Following a site visit to the Platreef PGM-nickel-copper-gold asset in South Africa just after this month’s Mining Indaba, Ivanplats has provided an update on progress at the project.

In July 2017, Ivanhoe, which indirectly owns 64% of the Platreef project through its subsidiary, Ivanplats, issued an independent, definitive feasibility study (DFS) for Platreef covering the first phase of production at an initial mining rate of 4 Mt/y. The DFS estimated Platreef’s initial, average annual production rate would be 476,000 oz of platinum, palladium, rhodium and gold, plus 21 MIb (9,525 t) of nickel and 13 MIb (5,897 t) of copper.

In the latest update, Ivanplats said good progress continued to be made on Shaft 1’s 850-m-level station. This is the second of three horizontal mining access stations planned for Shaft 1 at Platreef on the northern limb of the Bushveld Complex.

Platreef said: “The first underground mining access station has been constructed at the 750-m level, following earlier development of a water-pumping station at the 450-m level. The third mining access station will be developed at a mine-working depth of 950 m.”

Shaft 1 is expected to reach its projected, final depth of approximately 980 m below surface, complete with all four of the stations, in early 2020, Ivanplats said. The mining zones in the current Platreef mine plan occur at depths ranging from approximately 700 m to 1,200 m below surface.

Construction also is underway on the concrete foundation for the project’s main production shaft ─ Shaft 2, according to Ivanplats. “This foundation will support the 103-m-tall concrete headgear (headframe) that will house Shaft 2’s permanent hoisting facilities and support the shaft collar,” the company said.

Shaft 2 will have an internal diameter of 10 m and will be equipped with two 40-t rock-hoisting skips with a capacity to hoist a total of 6 Mt/y of ore – the single largest hoisting capacity at any mine in Africa, according to Ivanplats.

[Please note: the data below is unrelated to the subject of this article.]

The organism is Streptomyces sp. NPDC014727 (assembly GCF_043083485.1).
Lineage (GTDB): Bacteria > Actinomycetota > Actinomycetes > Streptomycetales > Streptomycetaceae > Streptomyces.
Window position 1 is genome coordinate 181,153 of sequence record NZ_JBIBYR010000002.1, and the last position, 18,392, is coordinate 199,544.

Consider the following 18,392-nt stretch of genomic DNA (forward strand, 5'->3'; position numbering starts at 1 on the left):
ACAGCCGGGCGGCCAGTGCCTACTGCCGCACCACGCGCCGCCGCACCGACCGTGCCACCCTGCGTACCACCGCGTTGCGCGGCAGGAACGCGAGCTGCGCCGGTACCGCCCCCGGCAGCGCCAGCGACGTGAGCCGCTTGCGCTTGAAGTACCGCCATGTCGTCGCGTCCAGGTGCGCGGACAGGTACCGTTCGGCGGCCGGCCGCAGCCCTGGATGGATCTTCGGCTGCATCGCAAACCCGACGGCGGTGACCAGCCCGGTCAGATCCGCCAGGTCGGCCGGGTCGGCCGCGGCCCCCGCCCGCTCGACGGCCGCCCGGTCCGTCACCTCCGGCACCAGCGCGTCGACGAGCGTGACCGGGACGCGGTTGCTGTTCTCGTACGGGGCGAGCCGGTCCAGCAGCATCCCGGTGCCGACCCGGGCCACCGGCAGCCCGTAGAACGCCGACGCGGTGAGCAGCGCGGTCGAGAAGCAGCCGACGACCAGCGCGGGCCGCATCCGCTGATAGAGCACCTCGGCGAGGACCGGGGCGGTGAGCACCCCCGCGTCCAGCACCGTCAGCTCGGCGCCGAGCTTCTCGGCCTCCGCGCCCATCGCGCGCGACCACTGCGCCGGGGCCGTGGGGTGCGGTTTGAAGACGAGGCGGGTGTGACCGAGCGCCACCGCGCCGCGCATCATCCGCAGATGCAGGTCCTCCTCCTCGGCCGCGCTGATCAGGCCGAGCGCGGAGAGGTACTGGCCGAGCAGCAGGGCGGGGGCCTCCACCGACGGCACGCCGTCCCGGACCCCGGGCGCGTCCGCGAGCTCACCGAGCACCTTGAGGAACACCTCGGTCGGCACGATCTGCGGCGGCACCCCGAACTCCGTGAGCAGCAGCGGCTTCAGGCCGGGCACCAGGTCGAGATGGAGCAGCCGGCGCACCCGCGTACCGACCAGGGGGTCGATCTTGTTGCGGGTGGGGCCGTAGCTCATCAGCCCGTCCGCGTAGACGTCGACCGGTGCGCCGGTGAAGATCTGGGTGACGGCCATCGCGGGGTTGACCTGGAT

The South African beneficiaries of the approved broad-based, black economic empowerment structure have a 26% stake in the Platreef project. The remaining 10% is owned by a Japanese consortium of ITOCHU Corp; Japan Oil, Gas and Metals National Corporation; and Japan Gas Corp.

DRA Global moves from PFS to basic engineering at Kakula copper project

DRA Global has been awarded the contract for basic engineering services on the Kakula mine portion of the wider Kamoa-Kakula project in the Democratic Republic of Congo.

The contract scope includes the basic engineering and design associated with all underground mining infrastructure, the concentrator plant and all supporting surface infrastructure.

Kamoa Copper SA, a joint venture between Ivanhoe Mines, Zijin Mining Group and the Government of the Democratic Republic of Congo, will develop the new copper mine, which is expected to yield an estimated 6 Mt/y in its first phase alone.

The Kakula deposit has been independently ranked as the world’s largest, undeveloped, high yield, high-grade copper discovery, according to DRA, with a resource measuring 174 Mt at an average grade of 5.62% Cu.

DRA’s project delivery relationship with Ivanhoe Mines started on the high-grade platinum-group metals, nickel and copper Platreef project in South Africa. “It was on this project that DRA demonstrated its experienced capability in project delivery which proved to be a key differentiator for the organisation on Kakula,” DRA said.

DRA was contracted to complete the prefeasibility study (PFS) for Kamoa Copper SA, in 2017. In October 2018, DRA was further awarded the contract to deliver a complete basic engineering package. Work began in October and is estimated to conclude by mid-2019.

In addition to the basic engineering, DRA offers continued support on the early works, which includes equipping the main declines with dewatering and conveyor systems, ventilation shafts and associated surface infrastructure.

Alistair Hodgkinson, DRA Executive Vice President, Projects, said: “The team working on this project has gone above and beyond to meet deadlines and exceed client expectations ultimately to ensure that this signature project starts producing as soon as possible.”

Earlier this month, Ivanhoe Mines revealed the prefeasibility study for an initial 6 Mt/y copper mine at Kakula, in addition to an updated preliminary economic assessment combining both Kakula and Kamoa into an 18 Mt/y operation.